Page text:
Monday, September 29, 2014

Safety on the Road - Horse Trailer Hauling Tips

Before you go out on the road with a horse in tow, be familiar and confident with all aspects of your truck and trailer.

If you are a first-time driver, practice driving the combination before you ever put a horse in it. Backing a trailer can seem intimidating, but it really isn't too hard if you know the secret. Put your hand on the bottom of the steering wheel and turn it in the direction you want the back of the trailer to go. If you want the trailer to move sharply, turn the wheel before you move the vehicle. If you want to turn more gradually, turn the wheel as the vehicle is moving.

If you are only hauling one horse, put him on the driver's side. If you are hauling more than one horse, put the heavier one on the driver's side. Roads are usually crowned higher in the middle so putting the heavier load on this side will help balance the trailer.

If you have a friend with you, and you really should not haul alone, familiarize him/her with you rig. If you should become incapacitated, for some reason, your friend may have to take over.

Before you leave for a trip, take the time to check over the rig.

-Check the tow vehicle.
-Check and replenish engine fluid levels and wiper fluid. Towing puts extra stress on the radiator, brakes, and transmission so make sure everything if in top working order.
-Make sure the ball on the tow vehicle is the correct size for the trailer.
-Check tire pressure in the tires on the tow vehicle and the trailer. Improper tire pressure is one of the most common reasons for trailer sway.
-Check lug nuts on the wheels. Wheel nuts and bolts should be torqued before first road use on a new trailer and after each wheel removal. Check and retorque after the first 10 miles, 25 miles, and again at 50 miles.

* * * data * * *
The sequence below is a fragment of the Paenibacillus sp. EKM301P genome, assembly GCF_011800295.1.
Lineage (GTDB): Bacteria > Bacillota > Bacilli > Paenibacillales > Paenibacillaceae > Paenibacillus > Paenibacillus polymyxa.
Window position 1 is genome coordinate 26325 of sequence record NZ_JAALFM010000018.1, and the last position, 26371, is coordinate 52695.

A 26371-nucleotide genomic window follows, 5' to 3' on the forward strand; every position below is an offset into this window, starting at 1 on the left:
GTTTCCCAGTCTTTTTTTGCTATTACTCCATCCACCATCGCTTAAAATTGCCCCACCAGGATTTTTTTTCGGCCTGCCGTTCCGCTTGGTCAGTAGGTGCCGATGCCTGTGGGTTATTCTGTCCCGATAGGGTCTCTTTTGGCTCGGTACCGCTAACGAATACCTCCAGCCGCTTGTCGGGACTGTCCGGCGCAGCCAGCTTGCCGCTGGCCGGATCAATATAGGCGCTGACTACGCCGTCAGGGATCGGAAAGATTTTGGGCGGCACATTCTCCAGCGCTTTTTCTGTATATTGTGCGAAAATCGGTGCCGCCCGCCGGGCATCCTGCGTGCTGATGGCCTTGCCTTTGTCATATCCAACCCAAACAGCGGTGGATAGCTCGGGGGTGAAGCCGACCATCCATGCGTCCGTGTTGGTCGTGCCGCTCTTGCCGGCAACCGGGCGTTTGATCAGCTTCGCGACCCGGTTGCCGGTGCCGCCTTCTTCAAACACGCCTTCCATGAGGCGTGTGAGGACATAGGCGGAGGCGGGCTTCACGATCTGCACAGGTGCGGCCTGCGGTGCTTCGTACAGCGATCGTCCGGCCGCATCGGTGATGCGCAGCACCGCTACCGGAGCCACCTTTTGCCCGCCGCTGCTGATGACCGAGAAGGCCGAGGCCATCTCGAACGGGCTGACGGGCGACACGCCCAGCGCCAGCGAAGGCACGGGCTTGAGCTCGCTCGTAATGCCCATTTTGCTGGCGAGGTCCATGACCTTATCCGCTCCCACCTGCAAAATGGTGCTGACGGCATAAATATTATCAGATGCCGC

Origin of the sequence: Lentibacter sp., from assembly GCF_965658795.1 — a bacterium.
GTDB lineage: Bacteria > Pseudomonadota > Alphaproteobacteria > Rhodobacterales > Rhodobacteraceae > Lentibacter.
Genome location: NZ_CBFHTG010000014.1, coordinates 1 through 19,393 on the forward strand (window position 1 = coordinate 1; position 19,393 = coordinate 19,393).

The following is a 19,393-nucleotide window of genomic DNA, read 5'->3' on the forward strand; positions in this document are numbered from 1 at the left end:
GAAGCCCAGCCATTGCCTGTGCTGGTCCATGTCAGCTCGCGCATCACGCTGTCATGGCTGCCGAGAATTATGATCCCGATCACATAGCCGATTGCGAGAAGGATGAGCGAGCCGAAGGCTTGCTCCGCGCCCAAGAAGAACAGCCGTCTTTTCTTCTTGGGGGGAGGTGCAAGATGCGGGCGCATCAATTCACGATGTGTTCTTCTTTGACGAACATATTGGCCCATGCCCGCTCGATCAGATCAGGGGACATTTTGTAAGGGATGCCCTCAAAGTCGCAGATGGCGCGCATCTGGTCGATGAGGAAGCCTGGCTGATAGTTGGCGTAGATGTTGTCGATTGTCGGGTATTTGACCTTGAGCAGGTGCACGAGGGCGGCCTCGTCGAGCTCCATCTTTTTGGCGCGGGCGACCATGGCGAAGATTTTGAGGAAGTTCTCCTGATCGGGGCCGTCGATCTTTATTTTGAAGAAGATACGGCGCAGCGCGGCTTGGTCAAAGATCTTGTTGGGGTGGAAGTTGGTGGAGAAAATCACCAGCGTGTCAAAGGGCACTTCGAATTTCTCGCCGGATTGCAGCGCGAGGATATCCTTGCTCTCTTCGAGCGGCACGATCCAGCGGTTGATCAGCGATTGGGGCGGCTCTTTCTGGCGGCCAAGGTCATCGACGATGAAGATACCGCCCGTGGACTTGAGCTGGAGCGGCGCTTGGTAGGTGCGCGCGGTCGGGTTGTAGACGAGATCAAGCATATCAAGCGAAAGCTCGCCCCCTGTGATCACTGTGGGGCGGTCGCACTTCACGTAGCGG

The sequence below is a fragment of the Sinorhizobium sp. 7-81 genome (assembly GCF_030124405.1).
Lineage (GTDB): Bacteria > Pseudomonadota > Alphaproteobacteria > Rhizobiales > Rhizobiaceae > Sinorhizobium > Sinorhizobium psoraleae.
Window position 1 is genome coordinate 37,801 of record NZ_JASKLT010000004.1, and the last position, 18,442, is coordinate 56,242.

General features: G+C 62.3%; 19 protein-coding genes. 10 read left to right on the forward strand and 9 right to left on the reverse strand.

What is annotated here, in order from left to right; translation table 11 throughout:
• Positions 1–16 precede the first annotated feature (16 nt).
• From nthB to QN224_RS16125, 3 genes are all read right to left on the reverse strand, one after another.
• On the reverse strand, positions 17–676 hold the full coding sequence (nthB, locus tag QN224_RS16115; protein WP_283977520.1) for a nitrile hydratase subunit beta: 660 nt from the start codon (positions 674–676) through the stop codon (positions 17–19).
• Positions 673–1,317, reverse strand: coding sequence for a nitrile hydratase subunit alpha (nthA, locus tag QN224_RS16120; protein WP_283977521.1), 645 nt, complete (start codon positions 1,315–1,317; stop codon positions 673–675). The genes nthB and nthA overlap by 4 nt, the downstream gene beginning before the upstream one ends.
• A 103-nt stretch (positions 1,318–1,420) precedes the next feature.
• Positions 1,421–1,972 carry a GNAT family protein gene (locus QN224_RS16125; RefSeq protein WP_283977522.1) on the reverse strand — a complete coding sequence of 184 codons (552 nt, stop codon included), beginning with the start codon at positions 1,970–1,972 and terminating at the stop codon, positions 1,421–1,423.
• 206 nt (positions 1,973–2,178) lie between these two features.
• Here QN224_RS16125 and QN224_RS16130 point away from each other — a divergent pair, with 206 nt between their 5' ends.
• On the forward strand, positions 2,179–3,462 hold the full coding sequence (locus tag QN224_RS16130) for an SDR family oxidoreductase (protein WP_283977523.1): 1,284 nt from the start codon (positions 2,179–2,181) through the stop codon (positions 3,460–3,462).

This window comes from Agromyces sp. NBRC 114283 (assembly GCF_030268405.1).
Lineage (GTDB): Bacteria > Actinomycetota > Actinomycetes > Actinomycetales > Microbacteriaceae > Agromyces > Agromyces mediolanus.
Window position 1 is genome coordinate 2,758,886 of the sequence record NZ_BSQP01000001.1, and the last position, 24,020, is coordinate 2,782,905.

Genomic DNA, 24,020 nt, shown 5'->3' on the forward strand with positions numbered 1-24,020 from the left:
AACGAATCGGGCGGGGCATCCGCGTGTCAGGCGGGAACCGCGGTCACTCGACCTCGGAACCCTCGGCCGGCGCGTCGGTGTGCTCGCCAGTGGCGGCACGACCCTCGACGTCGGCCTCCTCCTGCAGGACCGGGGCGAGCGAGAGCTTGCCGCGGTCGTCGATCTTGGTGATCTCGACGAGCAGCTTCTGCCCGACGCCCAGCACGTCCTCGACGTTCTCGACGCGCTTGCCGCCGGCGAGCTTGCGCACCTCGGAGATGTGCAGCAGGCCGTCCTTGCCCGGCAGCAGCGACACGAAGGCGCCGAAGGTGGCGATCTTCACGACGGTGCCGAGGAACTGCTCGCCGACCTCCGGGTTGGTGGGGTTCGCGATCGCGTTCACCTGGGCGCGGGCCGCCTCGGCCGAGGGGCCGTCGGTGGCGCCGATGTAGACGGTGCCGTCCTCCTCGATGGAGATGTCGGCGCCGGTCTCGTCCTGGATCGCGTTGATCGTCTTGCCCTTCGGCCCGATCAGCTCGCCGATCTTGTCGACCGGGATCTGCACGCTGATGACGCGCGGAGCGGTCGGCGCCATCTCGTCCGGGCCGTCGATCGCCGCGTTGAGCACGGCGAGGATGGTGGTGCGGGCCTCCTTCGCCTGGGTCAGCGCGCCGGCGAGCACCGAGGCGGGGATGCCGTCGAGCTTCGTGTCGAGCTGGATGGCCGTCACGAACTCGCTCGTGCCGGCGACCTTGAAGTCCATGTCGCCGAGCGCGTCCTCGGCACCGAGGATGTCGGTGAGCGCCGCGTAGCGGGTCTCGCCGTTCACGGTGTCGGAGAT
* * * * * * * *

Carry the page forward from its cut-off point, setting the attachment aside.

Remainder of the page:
-Check the inside of the trailer for bees and wasp nests.
-Check over your hitch, coupler, breakaway brake battery, and safety chains. Make sure all lights and the brakes are working properly before you load the horses.
-When the horses are loaded make sure all doors are latched properly, and horses are tied.
-Drive down the driveway and before you drive onto the road, get out and check your hitch assembly again. Take a look at the horses too, to make sure they're good to go.
-If you happen to stop somewhere where the rig has been left unattended, check everything all over again. Someone may have been tampering with the trailer or the horses.
-Driving a horse trailer requires some special precautions. The extra weight will make stopping and starting distances longer, and you will not be able to accelerate as quickly as if you did not have the trailer, especially if you have a downsized vehicle. So drive at least 5 miles under the speed limit and stay a good distance from the vehicle in front of you. Change lanes gradually and always use your turn signals.

Use a lower gear when traveling up or down steep grades. On long grades, downshift the transmission and slow to 45 mph or less to reduce the possibility of overheating.

Always consider the horses in the trailer. Give them time to prepare for stops. Don't accelerate quickly, and make sure the trailer has cleared the turn, straightened out, and the horses have regained their balance before you return to normal speed. Travel over bumpy roads carefully.

If you hear or feel anything that isn't normal, stop and check it out.

Carry an automobile emergency kit with you and an emergency kit for the horses. A human emergency first-aid kit is also a good idea.

Carry a cell phone or CB.

There is an emergency road service available called US Rider for people who are hauling horses. A membership can give you some peace of mind.

Remember that if you have an accident, and you become incapacitated for one reason or another, the emergency personnel and police will most likely not have a clue how to handle your horses. In a visible place in your tow vehicle and/or trailer, put a list of emergency numbers for them to call - your veterinarian, friends, or family members who would be able to help make decisions about your horses.

Whether you are traveling one mile or 500 miles, once you leave your driveway you are at risk. By taking these precautions you have increased your chances to have a safe and enjoyable trip with your horse.

Neva Scheve is a recognized authority on horse trailer safety and author of, "The Complete Guide to Buying, Maintaining, and Servicing a Horse Trailer." You can learn more about trailer safety at EquiSpirit Horse Trailers.

Monday, September 22, 2014

Horse Trailer Buying Tips: Slant load vs. Straight load

Unless you have a friend who hauls or already own a trailer, you're grounded. Ready to buy a new or used horse trailer? First, learn the differences between slant load and straight load horse trailers so you can make an informed buying decision.

Many choices